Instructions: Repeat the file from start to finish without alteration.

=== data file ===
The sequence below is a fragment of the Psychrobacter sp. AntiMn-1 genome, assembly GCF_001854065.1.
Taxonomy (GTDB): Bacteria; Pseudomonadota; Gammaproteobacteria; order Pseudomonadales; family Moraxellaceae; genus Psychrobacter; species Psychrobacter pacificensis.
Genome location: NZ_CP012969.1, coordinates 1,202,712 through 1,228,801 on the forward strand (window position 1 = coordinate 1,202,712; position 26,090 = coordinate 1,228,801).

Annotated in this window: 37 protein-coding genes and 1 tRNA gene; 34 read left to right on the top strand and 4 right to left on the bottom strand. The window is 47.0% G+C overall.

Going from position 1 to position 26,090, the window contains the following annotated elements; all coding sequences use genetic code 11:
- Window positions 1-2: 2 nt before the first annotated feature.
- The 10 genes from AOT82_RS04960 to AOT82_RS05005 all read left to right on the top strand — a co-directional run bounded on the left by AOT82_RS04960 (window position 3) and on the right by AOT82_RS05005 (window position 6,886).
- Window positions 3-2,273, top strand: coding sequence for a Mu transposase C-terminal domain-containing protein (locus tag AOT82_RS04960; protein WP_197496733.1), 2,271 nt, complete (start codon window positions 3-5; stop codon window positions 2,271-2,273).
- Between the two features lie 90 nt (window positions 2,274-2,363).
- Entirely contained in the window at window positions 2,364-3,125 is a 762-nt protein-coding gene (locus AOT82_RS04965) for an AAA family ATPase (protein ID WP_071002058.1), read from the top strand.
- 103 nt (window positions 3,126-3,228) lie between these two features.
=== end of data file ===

The sequence below is a fragment of the Psychrobacter sp. AntiMn-1 genome, assembly GCF_001854065.1.
Taxonomy (GTDB): Bacteria; Pseudomonadota; Gammaproteobacteria; order Pseudomonadales; family Moraxellaceae; genus Psychrobacter; species Psychrobacter pacificensis.
Genome location: NZ_CP012969.1, coordinates 1,202,712 through 1,228,801 on the forward strand (window position 1 = coordinate 1,202,712; position 26,090 = coordinate 1,228,801).

Annotated in this window: 37 protein-coding genes and 1 tRNA gene; 34 read left to right on the top strand and 4 right to left on the bottom strand. The window is 47.0% G+C overall.

Going from position 1 to position 26,090, the window contains the following annotated elements; all coding sequences use genetic code 11:
- Window positions 1-2: 2 nt before the first annotated feature.
- The 10 genes from AOT82_RS04960 to AOT82_RS05005 all read left to right on the top strand — a co-directional run bounded on the left by AOT82_RS04960 (window position 3) and on the right by AOT82_RS05005 (window position 6,886).
- Window positions 3-2,273, top strand: coding sequence for a Mu transposase C-terminal domain-containing protein (locus tag AOT82_RS04960; protein WP_197496733.1), 2,271 nt, complete (start codon window positions 3-5; stop codon window positions 2,271-2,273).
- Between the two features lie 90 nt (window positions 2,274-2,363).
- Entirely contained in the window at window positions 2,364-3,125 is a 762-nt protein-coding gene (locus AOT82_RS04965) for an AAA family ATPase (protein ID WP_071002058.1), read from the top strand.
- 103 nt (window positions 3,126-3,228) lie between these two features.